AMOR DE DIAS | HOUSE AT SEA | Vinyl Record
Alasdair MacLean's unfailingly romantic perspective and vivid imagery alone make for great poetry, and few singers ever achieve as perfect a marriage of content and tone as he did on the Clientele's early records. His voice sounds the way a good memory feels, warm, soft around the edges, lived in, and detailed enough to invite exploration for a while. But those qualities can become a liability for someone trying to live in the present; whenever the Clientele attempted to rock or sound contemporary, he sounded out of his element. With the Clientele on hiatus, his collaboration with Pipas' Lupe Nunez-Fernandez didn't exactly vouch for a change of scenery as the proper remedy; Amor de Días' 2011 debut, Street of the Love of Days, preemptively mitigated expectations with its apologetic presentation, and still managed to underwhelm. Now with The House at Sea legitimizing Amor de Días as a proper band, its predecessor seems a necessary, awkward step in transition. Though The House at Sea still comes off like a travel brochure in audio form, this time MacLean and Nunez-Fernandez at least feel like the people in it rather than those looking at it.
It's a significant improvement on Love of Days, and almost all of it can be chalked up to commitment. Amor de Días' debut was more of a compilation, recorded "in secret" over three years with an open-ended personnel, flipping through 15 songs in various states of completion over its 42 minutes. The House at Sea is the result of nine days in the studio with a steady rhythm section, and each of its 12 songs feels finished and fussed over. While still mostly based in decidedly non-rock forms such as bossa nova and English and Spanish pastoral folk, the songs are considerably more defined-- certain parts even come close to rocking, such as Nunez-Fernandez's surprisingly fleet-footed "Day" and the frisky, nylon-guitar thrum powering "In the Winter Sun". Within this context, a three-chord British Invasion throwback ("Jean's Waving) that could fit on the Clientele's later, more extroverted records has an immediacy that sounds completely out of place on The House at Sea.
More typical are the magic hour lullabies in both native tongues (and even if you haven't taken Spanish since high school, you can follow "Viento del Mar" or "Piedras Rotas" fairly easily) and they're certainly lovely if not a little lyrically lightweight. And while MacLean has tried to slip spoken word into Clientele albums with varying degrees of success, "The Sunlit Estate" and "Maureen" are free-form pieces that function better within Amor de Días' looser artistic restrictions. Centerpiece "Viento del Mar" hinges on a bold major chord change, and, combined with a sinister, wandering bassline and Nunez-Fernandez's nearly subliminal vocals, it's basically a shoegaze song (something along the lines of Serena-Maneesh) relieved of its distortion and reverb, at least until a coda of surprisingly doomy guitar soloing appears.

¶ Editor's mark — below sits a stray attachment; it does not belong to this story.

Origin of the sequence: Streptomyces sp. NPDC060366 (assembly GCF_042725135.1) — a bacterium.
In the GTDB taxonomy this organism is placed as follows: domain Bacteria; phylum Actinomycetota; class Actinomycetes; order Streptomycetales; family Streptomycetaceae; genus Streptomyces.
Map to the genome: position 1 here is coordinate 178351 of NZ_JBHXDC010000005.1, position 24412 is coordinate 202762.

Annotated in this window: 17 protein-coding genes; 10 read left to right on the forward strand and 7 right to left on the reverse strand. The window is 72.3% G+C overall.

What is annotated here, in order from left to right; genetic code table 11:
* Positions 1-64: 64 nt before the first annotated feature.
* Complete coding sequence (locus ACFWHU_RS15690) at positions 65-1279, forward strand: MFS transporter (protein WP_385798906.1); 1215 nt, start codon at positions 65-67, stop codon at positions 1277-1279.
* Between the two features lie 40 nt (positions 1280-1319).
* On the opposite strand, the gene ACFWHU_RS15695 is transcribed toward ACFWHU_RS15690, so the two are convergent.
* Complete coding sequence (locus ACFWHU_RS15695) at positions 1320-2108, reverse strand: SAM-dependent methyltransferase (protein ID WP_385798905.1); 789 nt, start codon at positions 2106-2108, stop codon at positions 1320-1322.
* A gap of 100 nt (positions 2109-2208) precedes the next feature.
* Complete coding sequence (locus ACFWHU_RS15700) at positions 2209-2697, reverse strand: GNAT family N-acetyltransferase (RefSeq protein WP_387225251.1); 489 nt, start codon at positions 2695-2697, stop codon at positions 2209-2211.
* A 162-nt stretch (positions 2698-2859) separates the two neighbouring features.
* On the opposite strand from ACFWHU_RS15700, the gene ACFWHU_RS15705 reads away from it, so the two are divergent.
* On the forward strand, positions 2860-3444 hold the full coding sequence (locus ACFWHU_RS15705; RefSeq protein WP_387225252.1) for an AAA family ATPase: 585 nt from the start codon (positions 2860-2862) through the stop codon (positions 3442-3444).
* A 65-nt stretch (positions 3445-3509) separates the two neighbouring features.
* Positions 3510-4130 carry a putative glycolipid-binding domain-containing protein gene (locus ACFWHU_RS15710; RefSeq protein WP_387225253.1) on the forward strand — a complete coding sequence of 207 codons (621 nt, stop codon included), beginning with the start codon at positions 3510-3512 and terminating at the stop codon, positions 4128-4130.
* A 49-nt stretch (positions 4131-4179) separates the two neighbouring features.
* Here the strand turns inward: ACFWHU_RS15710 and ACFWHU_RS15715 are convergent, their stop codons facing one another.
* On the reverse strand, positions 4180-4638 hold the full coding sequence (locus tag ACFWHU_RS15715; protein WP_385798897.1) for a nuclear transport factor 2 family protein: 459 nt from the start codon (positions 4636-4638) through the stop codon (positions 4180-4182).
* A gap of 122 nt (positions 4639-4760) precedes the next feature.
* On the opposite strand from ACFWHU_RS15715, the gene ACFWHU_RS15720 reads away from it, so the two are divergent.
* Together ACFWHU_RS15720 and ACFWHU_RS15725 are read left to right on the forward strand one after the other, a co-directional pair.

That said, even with the bolstered band interplay, every instrument feels like it's being massaged rather than strummed, plucked, or hit-- MacLean's voice barely gets above a whisper, Nunez-Fernandez repeats little more than the titles of "Day" and "In The Winter Sun" like she's breathing these compositions into life, and, whatever texture you might get from individual cymbal crashes or a guitar distortions, the whole eventually becomes as gritty as a white sand beach. The House at Sea was inspired by time spent in both London and Madrid, and most of the vocals are given to MacLean, but it's still more far more Mediterranean in pace and climate. For the most part, it's "yacht rock" in the sense that The House at Sea actually makes you feel like you're on a yacht (or catamaran) as opposed to imagining a coked-out, bearded millionaire in his studio.
Even if Amor de Días stands to become MacLean's main focus instead of a side project, he still gets to play the tourist, enviably relaxed and ultimately giving himself a break from the hard work. This inherently limits the overall effect: Clientele songs distinguished themselves from the scores of other nostalgists through their awareness of place, of seeing things a casual onlooker might not, or they found new ways to express the mundane. The House at Sea begins with a classic MacLean-ism ("The streets in June/ The silver moon/ Like paint on glass"), and from there onward, he's not an expert on his surroundings, just someone taking it all in. While the best work of the Clientele created worlds, The House at Sea charmingly aspires to being a photo album, something to inspire your own travels rather than serve as a substitute for them.
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